Blow Out In Knoxville: Mizzou Crushed By Tennessee
March 8, 2014
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By Cody Mroczka
COLUMBIA – For the third consecutive game, the Tennessee Volunteers did not trail for a single possession, this time en route to a 27-point victory.
The Missouri Tigers (21-10, 9-9 Southeastern Conference) became the latest SEC opponent to get run out of the gym by a Tennessee team that has now outscored its’ last three opponents by a total of 230 to 137.
Missouri finds itself on the outside looking into the NCAA tournament after this defeat. If the Tigers hope to make the NCAA Tournament, they must at least advance to the semi-finals of the SEC Tournament. The Tigers will play in the second round of the tournament on Thursday as the No. 8 seed against No. 9 seed Texas A&M. If the Tigers win, they will take on No. 1 seed Florida in the quarterfinals on Friday.
The Volunteers (20-11, 11-7 SEC) jumped all over the Tigers early and had already built a double-digit lead eight minutes into the game. Once again, Missouri struggled to find a good offensive rhythm as the size and physical nature of the Volunteers clamped down on leading scorers Jabari Brown and Jordan Clarkson. The duo combined for just 21 points on five of 22 shooting and were frustrated with the length of Tennessee’s perimeter defenders.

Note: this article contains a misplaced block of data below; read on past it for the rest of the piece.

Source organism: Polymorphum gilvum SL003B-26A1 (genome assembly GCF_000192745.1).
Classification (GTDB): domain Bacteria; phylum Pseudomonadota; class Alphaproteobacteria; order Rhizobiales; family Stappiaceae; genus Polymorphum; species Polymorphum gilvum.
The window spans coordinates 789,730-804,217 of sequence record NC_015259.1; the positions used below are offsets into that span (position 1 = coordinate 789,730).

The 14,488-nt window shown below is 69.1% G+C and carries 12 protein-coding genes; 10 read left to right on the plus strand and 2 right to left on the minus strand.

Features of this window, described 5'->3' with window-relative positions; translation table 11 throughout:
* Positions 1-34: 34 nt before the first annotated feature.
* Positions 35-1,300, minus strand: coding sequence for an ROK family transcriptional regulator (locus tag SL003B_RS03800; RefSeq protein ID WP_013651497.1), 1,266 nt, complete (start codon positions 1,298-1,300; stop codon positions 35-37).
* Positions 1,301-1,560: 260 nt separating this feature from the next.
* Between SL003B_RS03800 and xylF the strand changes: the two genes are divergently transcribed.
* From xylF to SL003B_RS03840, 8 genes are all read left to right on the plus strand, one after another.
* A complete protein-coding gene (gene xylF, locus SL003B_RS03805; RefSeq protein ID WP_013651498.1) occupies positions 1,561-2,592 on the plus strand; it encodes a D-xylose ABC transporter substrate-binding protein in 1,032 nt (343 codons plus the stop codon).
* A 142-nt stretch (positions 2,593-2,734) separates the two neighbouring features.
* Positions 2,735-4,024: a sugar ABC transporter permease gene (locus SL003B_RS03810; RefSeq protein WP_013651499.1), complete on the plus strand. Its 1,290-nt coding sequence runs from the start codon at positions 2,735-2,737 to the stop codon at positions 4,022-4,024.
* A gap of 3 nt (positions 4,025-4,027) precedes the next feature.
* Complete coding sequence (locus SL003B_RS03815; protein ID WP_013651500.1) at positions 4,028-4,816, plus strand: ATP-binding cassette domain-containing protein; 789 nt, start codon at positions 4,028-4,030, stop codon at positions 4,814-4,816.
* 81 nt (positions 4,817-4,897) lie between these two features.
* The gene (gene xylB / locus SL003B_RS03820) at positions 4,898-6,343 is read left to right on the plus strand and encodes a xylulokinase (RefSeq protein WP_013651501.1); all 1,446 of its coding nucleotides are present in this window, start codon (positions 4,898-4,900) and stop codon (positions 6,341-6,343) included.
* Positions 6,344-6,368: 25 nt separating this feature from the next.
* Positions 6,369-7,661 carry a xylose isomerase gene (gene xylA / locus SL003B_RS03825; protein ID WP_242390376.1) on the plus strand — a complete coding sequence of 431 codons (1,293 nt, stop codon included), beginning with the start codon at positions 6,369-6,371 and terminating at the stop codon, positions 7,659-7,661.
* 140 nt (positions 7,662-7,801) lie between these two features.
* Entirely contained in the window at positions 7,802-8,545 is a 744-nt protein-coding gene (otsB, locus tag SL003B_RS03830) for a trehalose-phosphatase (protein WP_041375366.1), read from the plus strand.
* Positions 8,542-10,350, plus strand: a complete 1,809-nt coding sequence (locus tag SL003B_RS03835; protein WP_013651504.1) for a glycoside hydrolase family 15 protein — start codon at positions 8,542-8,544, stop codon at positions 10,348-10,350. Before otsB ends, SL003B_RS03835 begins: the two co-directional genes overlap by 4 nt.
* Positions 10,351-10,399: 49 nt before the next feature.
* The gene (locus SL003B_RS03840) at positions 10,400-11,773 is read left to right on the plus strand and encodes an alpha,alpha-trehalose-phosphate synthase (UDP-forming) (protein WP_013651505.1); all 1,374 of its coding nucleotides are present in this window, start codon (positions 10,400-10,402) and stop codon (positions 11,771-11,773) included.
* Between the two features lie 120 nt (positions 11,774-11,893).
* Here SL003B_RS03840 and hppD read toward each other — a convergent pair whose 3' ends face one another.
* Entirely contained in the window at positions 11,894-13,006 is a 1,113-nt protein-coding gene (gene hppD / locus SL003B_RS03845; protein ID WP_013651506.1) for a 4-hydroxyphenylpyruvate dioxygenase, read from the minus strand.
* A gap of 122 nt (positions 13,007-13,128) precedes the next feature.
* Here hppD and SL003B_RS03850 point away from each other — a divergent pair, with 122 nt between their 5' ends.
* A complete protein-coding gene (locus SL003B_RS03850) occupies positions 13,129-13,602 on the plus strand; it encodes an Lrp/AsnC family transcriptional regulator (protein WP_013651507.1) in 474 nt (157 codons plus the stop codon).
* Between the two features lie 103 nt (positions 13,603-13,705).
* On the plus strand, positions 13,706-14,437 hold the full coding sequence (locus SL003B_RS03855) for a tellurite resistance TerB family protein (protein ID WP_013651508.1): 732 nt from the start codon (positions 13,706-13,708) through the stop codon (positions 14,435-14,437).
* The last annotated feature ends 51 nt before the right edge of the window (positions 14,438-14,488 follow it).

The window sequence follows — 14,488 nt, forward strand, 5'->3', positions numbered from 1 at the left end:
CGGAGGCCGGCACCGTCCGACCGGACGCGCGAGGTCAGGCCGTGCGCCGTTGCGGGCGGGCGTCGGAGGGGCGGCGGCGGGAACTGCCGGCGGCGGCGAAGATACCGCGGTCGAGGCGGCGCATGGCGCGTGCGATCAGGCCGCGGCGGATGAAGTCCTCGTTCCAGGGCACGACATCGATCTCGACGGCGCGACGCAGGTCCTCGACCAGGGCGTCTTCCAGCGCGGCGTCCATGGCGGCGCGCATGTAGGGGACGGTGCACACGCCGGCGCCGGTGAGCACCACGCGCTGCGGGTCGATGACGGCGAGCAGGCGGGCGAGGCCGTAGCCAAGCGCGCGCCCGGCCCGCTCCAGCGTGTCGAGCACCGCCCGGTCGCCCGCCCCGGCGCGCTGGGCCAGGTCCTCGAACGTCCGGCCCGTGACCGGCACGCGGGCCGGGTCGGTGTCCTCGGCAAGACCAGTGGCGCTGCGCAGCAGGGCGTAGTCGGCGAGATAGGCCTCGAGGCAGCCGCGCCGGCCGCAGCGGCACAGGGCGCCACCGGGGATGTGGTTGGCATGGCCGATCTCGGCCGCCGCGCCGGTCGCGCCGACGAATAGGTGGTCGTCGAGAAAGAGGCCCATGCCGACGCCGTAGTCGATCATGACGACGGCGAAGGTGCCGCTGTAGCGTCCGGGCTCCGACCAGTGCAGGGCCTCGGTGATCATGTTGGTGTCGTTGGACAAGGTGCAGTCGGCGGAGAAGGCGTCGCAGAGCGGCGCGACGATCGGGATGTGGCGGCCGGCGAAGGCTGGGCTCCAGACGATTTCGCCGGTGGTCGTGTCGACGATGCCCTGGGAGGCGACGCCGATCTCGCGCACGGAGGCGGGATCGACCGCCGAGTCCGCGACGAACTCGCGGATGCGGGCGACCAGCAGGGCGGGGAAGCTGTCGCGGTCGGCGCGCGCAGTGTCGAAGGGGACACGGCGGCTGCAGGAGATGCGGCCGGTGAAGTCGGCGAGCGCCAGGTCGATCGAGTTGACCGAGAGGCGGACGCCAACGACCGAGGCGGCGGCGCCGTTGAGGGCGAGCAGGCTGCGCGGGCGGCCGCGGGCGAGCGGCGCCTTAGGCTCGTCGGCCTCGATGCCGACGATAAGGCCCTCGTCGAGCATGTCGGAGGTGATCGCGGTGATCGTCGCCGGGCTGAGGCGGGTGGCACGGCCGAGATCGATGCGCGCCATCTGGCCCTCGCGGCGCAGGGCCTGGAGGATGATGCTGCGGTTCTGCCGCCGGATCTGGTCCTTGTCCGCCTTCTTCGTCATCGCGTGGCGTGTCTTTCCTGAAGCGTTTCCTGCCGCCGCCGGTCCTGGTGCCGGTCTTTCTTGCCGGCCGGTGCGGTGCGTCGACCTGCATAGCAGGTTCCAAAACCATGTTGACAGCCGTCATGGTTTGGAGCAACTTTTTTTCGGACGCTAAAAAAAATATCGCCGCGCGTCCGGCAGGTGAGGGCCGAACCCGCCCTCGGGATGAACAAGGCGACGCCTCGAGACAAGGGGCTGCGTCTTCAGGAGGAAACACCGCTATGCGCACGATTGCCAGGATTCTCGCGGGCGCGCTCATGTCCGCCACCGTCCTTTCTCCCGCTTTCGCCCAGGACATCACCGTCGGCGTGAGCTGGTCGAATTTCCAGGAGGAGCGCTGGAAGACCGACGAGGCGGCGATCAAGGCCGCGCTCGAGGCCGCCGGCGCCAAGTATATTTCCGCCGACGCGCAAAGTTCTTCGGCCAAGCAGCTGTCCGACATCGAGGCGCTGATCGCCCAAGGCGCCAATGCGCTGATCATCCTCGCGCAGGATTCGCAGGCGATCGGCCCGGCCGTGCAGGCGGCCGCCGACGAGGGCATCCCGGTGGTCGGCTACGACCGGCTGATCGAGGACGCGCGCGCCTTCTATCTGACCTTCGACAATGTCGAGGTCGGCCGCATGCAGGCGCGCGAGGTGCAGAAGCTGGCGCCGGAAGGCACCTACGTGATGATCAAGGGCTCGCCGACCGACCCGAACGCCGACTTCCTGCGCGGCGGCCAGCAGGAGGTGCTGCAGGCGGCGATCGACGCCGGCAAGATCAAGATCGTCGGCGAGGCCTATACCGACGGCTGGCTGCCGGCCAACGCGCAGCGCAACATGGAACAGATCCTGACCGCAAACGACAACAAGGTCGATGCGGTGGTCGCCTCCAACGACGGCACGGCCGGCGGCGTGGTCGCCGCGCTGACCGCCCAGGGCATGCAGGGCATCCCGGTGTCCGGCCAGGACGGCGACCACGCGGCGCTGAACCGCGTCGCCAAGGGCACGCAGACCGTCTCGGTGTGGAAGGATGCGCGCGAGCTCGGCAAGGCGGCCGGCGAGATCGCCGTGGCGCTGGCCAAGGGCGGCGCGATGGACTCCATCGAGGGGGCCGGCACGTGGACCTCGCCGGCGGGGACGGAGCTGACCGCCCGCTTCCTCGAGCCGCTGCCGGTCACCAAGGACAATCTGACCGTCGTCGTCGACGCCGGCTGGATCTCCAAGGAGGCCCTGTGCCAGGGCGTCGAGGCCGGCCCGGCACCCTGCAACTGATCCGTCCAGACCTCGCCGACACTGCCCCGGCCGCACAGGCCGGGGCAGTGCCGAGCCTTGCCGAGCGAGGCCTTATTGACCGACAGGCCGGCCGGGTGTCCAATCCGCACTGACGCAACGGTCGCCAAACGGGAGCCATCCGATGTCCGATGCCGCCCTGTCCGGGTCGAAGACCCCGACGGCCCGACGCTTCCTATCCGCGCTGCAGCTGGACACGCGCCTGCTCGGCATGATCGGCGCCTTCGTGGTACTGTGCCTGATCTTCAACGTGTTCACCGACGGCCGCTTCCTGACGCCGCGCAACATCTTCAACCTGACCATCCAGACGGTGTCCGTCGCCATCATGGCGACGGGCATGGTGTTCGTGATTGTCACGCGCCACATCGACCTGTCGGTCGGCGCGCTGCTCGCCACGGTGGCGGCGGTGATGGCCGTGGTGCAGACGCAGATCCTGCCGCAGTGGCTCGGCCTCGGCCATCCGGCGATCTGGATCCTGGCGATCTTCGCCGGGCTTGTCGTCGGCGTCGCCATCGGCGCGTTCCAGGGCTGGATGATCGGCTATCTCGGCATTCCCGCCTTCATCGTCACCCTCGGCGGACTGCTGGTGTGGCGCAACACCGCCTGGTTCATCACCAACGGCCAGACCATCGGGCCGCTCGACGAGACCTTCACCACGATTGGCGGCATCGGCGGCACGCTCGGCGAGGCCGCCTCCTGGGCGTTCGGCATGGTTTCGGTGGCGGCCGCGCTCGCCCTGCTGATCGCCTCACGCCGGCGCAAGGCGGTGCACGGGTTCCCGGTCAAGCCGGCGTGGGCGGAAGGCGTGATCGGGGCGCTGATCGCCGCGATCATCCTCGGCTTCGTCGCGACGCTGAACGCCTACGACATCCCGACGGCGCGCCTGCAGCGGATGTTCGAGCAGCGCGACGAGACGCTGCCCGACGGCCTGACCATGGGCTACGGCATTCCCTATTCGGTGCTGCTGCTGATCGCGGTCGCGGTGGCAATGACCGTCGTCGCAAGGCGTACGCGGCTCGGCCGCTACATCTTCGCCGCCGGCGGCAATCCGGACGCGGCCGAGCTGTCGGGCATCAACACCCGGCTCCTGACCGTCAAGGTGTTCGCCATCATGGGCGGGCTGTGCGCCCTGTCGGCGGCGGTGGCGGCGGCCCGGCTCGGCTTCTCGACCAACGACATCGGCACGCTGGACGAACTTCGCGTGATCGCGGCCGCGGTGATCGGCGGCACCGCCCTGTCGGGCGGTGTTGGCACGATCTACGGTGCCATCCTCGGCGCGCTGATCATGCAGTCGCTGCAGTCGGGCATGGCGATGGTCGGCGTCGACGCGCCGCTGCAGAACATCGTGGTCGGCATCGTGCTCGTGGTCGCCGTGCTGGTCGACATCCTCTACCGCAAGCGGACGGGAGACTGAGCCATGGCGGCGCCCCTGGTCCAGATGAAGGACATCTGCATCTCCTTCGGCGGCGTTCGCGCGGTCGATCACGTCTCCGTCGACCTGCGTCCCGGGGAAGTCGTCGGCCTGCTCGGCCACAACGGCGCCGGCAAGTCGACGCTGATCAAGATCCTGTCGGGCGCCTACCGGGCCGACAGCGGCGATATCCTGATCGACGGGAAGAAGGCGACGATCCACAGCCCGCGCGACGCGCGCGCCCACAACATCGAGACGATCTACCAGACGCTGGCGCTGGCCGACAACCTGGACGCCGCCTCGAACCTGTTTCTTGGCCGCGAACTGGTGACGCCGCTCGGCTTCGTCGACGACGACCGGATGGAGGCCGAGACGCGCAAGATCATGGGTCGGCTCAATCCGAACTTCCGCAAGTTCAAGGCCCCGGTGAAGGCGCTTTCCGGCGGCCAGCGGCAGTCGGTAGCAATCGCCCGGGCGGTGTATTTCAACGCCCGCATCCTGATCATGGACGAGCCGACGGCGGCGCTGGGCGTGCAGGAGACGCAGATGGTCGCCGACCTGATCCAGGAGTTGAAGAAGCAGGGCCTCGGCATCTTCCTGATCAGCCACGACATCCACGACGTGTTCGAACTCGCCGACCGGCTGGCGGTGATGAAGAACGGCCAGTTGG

By the end of the first half, the Volunteers had a commanding 37-19 lead over the Tigers. Tennessee forward Jarnell Stokes nearly out rebounded the Tigers by himself, grabbing 10 first half rebounds compared to the 12 by Missouri. The Tigers offense remained stagnant as the team made just seven of 22 shots and turned the ball over nine times as Tennessee continued to build upon its lead.
The second half was more of the same for both teams. Tennessee continued to outrebound the Tigers and made the most out of poor shot selections by scoring easy baskets in transition. The Volunteers scored 24 points off turnovers and on the fast break, compared to just 10 by the Tigers in those categories.
The Volunteers ended up pulling down 17 more rebounds than the Tigers, including 13 more on the offensive end. One of the biggest differences came in the assist department. Tennessee assisted on 18 of their 29 baskets, as opposed to Missouri who had just five assists on 15 baskets.